One of Alan Greenspan’s favorite credit-market indicators now shows that the financial system will return to normal by mid-2011.
The gauge trumpeted by the former Federal Reserve Chairman is the Libor-OIS spread. It measures the premium of Libor (the London interbank offered rate) over the OIS (overnight indexed swap) rate.
On Wednesday, the spread narrowed to 32 basis points, its lowest level in more than 17 months, Bloomberg reported.
Forward contracts imply that the spread will drop even further, to 25 basis points by June 2011, according to data compiled by Tullett Prebon.
That 25-basis-point level would indicate that credit markets have returned to normal, Greenspan said a year ago.
“Greenspan’s right,” David Keeble, head of fixed-income strategy at Calyon in London, told Bloomberg. “If you get down to 25 basis points, you can say that’s a normal level. However, normality also depends on the activity in the interbank market as well as the level, which has been rather artificially induced.”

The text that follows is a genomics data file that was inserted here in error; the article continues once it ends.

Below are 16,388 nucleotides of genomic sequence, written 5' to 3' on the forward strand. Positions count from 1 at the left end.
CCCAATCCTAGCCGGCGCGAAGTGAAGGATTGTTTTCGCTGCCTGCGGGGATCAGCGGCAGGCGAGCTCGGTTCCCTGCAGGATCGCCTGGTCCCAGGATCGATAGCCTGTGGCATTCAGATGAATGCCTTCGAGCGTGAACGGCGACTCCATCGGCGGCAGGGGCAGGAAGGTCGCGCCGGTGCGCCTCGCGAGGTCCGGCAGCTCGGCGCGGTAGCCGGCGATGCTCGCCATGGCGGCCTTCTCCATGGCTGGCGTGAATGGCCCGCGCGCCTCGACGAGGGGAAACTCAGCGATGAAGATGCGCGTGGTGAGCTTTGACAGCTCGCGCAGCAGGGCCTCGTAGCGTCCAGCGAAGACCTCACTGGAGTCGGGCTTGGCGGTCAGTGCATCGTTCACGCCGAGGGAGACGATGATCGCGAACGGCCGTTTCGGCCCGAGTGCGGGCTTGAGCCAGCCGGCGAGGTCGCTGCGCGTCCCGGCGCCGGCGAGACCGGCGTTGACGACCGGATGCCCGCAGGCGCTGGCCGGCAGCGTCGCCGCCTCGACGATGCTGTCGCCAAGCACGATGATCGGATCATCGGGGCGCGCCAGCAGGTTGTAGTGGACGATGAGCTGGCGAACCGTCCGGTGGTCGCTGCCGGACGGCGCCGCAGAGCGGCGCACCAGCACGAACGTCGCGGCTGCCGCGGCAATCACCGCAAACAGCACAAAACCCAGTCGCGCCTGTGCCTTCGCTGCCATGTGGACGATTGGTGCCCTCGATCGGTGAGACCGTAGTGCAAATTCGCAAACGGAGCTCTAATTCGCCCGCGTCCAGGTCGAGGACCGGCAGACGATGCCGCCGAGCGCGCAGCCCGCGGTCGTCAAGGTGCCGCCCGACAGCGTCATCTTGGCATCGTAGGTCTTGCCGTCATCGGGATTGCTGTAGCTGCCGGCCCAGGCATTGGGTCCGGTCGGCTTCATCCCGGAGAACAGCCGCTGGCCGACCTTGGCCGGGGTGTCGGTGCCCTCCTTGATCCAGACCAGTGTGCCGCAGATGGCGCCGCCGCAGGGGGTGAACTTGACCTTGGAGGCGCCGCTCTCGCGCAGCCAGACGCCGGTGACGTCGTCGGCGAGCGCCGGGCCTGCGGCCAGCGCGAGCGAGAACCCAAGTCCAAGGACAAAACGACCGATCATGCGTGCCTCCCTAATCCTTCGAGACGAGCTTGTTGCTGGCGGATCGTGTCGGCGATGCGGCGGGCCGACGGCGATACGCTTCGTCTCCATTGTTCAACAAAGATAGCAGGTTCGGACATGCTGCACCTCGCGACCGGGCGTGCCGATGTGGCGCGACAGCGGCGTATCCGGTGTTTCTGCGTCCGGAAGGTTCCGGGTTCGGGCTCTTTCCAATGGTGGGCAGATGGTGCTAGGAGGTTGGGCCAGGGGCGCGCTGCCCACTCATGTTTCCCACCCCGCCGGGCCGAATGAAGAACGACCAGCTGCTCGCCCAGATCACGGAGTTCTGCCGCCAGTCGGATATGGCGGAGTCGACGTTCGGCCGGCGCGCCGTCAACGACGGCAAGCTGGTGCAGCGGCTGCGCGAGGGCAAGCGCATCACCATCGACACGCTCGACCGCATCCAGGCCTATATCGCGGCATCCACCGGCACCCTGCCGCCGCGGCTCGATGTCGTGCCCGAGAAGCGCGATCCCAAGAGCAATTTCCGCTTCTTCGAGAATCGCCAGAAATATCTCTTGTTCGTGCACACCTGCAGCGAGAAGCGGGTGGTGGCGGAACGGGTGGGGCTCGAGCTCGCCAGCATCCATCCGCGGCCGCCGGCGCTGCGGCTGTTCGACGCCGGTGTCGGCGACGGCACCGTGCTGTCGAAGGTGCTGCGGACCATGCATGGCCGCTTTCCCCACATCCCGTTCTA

The Libor-OIS spread averaged 11 basis points in the five years prior to August 2007, when the financial crisis began. It peaked at 364 basis points Oct. 10, 2008.
While credit markets may be calming, investors still are worried.
"The start to the third quarter marks a sharp turn in investor sentiment from the risk tolerance of last quarter, as economic fears were re-ignited,” Bank of America strategist Jeff Rosenberg wrote in a note to clients, cited by Dow Jones.
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